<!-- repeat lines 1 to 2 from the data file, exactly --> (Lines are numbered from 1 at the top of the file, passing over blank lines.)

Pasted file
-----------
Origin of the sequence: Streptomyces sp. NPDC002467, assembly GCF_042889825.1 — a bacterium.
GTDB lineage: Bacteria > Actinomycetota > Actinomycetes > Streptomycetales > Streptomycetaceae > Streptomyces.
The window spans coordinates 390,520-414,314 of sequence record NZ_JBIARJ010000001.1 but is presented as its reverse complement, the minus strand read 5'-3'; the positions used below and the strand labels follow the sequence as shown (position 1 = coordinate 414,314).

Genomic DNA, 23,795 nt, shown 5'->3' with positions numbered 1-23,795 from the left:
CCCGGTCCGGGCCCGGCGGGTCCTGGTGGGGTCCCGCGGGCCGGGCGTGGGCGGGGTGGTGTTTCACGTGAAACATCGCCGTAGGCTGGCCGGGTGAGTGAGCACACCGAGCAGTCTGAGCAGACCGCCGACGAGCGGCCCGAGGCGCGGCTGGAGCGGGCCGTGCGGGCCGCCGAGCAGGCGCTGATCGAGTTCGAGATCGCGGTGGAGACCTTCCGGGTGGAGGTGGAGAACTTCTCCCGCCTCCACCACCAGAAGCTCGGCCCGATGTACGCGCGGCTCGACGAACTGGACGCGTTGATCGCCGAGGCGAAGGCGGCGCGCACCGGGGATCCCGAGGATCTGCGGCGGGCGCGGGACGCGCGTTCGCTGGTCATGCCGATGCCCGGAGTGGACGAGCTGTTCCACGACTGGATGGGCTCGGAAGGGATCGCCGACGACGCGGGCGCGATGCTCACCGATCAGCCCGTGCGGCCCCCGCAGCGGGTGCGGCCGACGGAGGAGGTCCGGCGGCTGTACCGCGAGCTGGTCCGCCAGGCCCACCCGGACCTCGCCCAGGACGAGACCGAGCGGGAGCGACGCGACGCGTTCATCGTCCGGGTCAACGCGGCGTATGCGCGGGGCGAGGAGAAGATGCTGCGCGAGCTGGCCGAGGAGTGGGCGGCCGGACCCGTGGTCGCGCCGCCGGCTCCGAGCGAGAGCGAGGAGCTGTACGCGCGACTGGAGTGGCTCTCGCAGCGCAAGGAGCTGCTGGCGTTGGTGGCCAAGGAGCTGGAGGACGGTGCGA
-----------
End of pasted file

Origin of the sequence: Streptomyces sp. NPDC002467, assembly GCF_042889825.1 — a bacterium.
GTDB lineage: Bacteria > Actinomycetota > Actinomycetes > Streptomycetales > Streptomycetaceae > Streptomyces.